FOR SOLITARIES ONLY
by Brandy Williams
ANYTHING IS BETTER THAN BEING ALONE
"Working alone is not ideal. Opening up the starlight
vision is much more difficult without the support of a group.
Those who travel the uncharted pathways of the mind alone run
more risk of being caught in subjectivity."
Starhawk, Spiral Dance.
"Anything is learned better by apprenticeship than lone
study... We strongly recommend that the self-initiate should
start on the path with a working partner or as one of a small
Janet and Stewart Farrar, The Witches Way.
These are particularly clear examples of the muths and
assumptions surrounding solitaries. I might summarize them like
--A solitary tends to live in a fantasy world, unchecked by
other, possibly wiser, heads.
--A solitary can't do genuine, working rituals, since that
skill must be learned from an experienced practitioner.
--A solitary is lonely, handicapped by loneliness, waiting
and longing for the right group to join.
These aren't things we say about ourselves, and they are so
far from my experience I'm beginning to believe they're what
others imagine we are.
Some solitaries I know are beginners, and some of them do
want to find a group to learn from. Some don't, few are desparate,
and none self-identify as handicapped.
I'm a book person. I've learned cooking, writing, gardening
and ritual by reading manuals on the subject and then experimenting.
Solitaries tend toward the self-educuated, though most
of us have participated in at least some open circle rituals. A
ceremonial magician recently demonstrated to me the limitations
of book learning: dance, chant, and physical poses are difficult
to learn from the printed page. He allowed me to witness one of
his rituals, and I'd given myself the background to pick up on
what I'd been missing.
There are alternatives to formal teacher-student and working
circle relationships. There is a continuum between solitary
practitioner and closed group member. The pagan community stages
festivals, open circles and workshops, all of which expose the
beginner and the lone worker to ritual techniques and provide a
social network. We have a lot of options--and that's something
our writers haven't noticed much yet.
I don't honestly know why people keep telling me solitaries
live in fantasies. I think their image of us is one soul alone
on a mountaintop. I do know some pretty isolated people--physically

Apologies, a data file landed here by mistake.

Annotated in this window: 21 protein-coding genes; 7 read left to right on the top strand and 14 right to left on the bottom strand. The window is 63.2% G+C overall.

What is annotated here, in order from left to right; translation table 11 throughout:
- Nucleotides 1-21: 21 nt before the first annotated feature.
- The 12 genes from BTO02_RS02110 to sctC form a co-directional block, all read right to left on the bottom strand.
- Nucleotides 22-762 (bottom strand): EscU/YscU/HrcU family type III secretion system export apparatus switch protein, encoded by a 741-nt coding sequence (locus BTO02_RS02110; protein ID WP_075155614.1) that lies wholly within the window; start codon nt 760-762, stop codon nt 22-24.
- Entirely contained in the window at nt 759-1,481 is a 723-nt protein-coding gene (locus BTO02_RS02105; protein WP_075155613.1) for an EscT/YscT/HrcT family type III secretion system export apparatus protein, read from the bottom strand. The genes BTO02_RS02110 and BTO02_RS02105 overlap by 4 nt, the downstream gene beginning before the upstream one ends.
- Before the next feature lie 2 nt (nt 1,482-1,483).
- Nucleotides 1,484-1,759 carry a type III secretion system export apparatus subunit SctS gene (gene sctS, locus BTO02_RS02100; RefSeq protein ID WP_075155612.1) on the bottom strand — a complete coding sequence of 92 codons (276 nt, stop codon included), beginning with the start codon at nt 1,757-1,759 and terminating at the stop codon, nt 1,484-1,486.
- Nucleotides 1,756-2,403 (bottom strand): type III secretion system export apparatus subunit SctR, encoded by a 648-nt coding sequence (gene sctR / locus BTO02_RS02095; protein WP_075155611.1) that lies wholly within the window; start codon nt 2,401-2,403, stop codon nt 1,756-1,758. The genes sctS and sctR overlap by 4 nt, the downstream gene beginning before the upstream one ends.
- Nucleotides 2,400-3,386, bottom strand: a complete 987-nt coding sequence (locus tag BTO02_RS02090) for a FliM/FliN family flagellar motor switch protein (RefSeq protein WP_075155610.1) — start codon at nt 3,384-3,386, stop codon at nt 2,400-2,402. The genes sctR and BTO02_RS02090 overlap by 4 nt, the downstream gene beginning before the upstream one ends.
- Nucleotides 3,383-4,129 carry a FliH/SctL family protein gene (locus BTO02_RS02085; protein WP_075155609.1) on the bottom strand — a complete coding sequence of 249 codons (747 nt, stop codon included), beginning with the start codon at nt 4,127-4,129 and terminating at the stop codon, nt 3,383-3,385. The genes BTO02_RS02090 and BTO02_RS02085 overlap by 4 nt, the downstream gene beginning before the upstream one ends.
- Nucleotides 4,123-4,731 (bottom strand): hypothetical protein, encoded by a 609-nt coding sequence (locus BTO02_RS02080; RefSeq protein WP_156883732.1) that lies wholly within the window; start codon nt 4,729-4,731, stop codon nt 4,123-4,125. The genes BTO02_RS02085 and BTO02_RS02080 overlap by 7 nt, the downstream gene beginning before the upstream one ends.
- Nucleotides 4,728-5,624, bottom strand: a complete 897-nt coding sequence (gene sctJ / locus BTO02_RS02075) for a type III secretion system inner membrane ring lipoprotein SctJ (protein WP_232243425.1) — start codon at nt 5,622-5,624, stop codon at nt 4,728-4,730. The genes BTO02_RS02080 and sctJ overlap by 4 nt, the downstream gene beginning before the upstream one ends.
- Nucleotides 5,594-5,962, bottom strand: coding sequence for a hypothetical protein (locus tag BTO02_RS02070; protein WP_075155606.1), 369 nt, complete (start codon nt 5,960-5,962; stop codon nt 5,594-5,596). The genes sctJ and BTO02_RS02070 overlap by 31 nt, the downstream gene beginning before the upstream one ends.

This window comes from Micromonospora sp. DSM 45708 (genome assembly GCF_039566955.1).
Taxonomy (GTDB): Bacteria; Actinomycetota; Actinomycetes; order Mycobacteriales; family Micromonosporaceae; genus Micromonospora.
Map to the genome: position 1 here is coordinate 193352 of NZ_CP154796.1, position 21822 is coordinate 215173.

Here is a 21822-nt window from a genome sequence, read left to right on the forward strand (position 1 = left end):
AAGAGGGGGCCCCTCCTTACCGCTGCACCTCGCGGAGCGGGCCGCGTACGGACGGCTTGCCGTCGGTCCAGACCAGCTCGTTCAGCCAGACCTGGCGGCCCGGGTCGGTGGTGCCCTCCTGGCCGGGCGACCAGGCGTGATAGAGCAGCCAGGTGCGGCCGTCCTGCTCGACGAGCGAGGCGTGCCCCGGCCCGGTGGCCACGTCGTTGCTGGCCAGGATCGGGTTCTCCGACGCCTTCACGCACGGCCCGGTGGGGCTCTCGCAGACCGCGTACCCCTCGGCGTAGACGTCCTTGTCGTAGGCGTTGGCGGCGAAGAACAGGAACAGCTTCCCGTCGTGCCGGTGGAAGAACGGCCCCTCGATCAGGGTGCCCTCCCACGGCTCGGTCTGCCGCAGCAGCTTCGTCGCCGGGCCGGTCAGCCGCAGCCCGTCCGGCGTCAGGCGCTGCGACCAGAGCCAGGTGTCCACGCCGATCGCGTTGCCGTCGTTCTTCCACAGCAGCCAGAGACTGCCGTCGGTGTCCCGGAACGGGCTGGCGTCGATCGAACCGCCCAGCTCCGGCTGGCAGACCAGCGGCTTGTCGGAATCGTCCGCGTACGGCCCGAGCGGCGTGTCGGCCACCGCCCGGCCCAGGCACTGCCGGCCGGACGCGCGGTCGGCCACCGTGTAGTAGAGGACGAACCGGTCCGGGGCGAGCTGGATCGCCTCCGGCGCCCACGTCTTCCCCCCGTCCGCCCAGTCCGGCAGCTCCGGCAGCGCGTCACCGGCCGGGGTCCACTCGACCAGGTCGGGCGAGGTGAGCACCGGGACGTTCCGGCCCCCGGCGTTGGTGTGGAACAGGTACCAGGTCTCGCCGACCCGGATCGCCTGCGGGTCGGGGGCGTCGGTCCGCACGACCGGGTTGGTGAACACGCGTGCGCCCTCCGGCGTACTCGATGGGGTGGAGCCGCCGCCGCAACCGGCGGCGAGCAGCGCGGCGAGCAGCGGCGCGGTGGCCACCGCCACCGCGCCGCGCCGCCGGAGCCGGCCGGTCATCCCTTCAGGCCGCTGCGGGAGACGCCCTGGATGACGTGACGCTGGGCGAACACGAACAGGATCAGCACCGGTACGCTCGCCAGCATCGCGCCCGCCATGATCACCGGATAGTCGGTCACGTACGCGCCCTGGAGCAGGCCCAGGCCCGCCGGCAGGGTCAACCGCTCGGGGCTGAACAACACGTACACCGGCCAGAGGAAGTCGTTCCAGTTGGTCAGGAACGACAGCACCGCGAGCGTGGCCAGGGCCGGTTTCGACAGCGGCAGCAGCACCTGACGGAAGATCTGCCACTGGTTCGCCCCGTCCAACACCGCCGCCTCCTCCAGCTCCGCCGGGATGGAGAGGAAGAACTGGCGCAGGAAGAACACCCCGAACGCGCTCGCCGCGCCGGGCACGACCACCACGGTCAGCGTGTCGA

isolated, and cut off from pagan contacts--but they do have
spouses, friends, children, pets, co-workers and neighbors, all
of whom would notice if they began speaking aloud to spirits of
the seventh level.
The people I see getting carried away with starlight visions
are those who spend a lot, or most, of their time with other
pagans. Their behavior is a lot less inhibited than solitaries,
who are quieter and more secretive, since we generally have to
hide our religion from almost everyone. More than once I've
caught a newcomer or a solitary looking a little bewildered at a
group of people dancing around the house in robes and three tons
of jewelry, saying "BB" to each other, talking to their cars,
discussing the colors of energy fields in the circle, encouraging
one another to believe a little more deeply in whatever otherworldly
metaphor is current. Fantasy seems to require group
reinforcement. I draw the newcomer aside, smile, and say "Welcome
to the pagan worldview."
Group people's attitudes toward us seem to boil down to
this: we can't be trusted to run our own education and our own
religion. Working alone isn't HEALTHY.
I have met and corresponded with a number of solitaries.
Living at the Aquarian Tabernacle, attending open circles and
Festivals, I've also met a lot of group members. The two approaches to our religious practice seem to be qualitatively different. Some of us want or need a lot of people around us, to support and encourage us. Others prefer to work things out at our
own pace with our own tools, books and experiments, picking up
the occasional pointer and encouraging word. Neither outlook is
superior, and working alone may not be the ideal--what is, in
real life?--but it is not a handicap.
Many solitaries have very rich inner lives. In our silence
we can hear and explore facets of our religion and ourselves that
otherwise would be buried in the bustle and noise of a group. We
do need people, but we have also learned to center on ourselves.
And we find, in working alone, in our own companionship, a
strength and joy that is impossible to describe.
We can only recommend it. -Brandy